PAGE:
9 Tips to Getting Your RV Ready for Camping
Just like any vehicle, RVs need preventive maintenance to keep it operating out on the open road. With proper care, RVs will return many happy hours of travel and pleasure.
- Engine – Have your engine serviced and the oil changed to maintain a smooth, safe ride. For added safety have the technician check out:
- Check all fluids
- Hoses, filters, and belts
- Lights and turn-signals
- Batteries– Turn off all appliances that utilize battery power. Carefully clean all connections on the batteries. Check battery’s fluid levels, and refill with distilled water. To avoid getting stranded, have the battery tested before you hit the road again.
- Generator– Generators that haven’t been run for a while can be difficult to start. The fuel lines need to be checked, and the tank should be full. After getting the generator started, and it’s been running a while, check the oil levels. Inspect the air filter for insect nests and if it’s clean. Replace filter for better performance.
- Check the tires and the RV’s exterior – Tires need to be checked and replaced if deep cracks between the treads and cracks on side-walls are found. Tire pressure to needs meets the owner’s manual recommendations. Proper air pressure helps with gas mileage and deters damage to the tires. Also check the RV’s exterior for leaks that damage the interior and personal items. Replace dried-out caulking around vents, windows, doors, air conditioners.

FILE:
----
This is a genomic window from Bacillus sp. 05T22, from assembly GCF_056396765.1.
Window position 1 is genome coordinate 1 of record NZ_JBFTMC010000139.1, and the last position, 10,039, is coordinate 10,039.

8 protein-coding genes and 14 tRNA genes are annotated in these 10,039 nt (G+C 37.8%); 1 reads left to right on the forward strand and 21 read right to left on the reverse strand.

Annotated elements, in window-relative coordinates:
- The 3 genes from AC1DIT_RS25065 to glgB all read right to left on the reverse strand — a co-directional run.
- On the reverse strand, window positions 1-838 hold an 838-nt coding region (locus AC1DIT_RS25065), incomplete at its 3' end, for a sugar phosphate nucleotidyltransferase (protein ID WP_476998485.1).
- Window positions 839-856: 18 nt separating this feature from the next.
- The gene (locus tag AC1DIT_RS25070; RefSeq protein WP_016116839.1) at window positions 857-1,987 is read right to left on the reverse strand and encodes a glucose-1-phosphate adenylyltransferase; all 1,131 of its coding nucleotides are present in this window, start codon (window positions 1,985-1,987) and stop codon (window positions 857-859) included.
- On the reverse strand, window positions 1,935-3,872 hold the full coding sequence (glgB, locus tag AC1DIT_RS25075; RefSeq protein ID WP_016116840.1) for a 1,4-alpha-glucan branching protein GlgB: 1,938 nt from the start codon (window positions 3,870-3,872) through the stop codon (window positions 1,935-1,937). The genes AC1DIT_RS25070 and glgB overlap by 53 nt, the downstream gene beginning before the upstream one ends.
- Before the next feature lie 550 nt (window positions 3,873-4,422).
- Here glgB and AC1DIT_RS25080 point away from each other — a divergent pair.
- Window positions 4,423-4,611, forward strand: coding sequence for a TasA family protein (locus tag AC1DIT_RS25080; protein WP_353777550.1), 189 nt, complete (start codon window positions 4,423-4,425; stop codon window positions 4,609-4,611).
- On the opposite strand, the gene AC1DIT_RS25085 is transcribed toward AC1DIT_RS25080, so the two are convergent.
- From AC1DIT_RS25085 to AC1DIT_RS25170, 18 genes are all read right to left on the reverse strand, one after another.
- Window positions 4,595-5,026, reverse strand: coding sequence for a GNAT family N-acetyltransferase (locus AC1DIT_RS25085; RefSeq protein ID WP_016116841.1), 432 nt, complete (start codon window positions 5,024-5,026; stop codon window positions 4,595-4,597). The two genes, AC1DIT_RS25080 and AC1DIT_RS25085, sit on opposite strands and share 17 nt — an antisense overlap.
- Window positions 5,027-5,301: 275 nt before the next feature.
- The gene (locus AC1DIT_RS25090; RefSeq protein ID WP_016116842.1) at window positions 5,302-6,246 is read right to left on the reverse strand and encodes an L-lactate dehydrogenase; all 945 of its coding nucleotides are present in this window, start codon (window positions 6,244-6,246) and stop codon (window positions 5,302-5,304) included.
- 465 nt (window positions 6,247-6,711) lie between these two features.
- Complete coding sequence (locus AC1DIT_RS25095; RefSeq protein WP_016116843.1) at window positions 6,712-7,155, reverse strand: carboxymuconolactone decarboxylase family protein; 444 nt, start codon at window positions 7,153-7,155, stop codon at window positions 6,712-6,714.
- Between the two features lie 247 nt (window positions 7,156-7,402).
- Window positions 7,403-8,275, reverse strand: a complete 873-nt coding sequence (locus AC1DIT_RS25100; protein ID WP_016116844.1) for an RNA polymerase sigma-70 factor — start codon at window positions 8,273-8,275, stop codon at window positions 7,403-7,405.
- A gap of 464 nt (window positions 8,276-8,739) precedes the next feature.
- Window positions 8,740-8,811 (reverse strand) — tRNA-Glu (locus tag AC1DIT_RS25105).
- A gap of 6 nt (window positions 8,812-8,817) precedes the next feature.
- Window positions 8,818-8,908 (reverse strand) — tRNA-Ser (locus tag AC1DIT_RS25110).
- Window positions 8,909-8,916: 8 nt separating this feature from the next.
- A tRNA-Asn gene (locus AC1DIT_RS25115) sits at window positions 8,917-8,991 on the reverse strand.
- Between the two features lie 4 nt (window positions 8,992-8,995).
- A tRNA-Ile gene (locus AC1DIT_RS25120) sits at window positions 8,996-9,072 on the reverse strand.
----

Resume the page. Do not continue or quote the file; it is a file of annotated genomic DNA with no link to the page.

- Water tanks and hoses – It’s imperative to test all the water lines and pipes. Close all of the water heater’s bypass valves and faucets before filling. After a few minutes reopen all faucets to get the air out of the pipes while filling the tank. When the sputtering stops, turn off faucets. Also check the fresh-water pump water level.
- Waste-tank hoses and valves – Before inspecting the waste-tank, take the RV to a dump station. Do not remove or open tank valves unless you have determined the tank is empty. Examine all valve seals and sewer hoses for wear and tear, or holes.
- Awnings – Examine awning fabric for runs, holes, and tears. If it is difficult to open have a professional check the spring’s tension to fix its movement.
- Liquid Propane – Check propane tanks for leaks around valves and connections and areas where there’s a propane smell. If a leak is suspected, call a professional to repair gaskets and valves.
- Appliances – Clean all appliances inside and out – checking for overwintering bugs. Turn on each machine fueled by Liquid Propane to test that they are functioning correctly.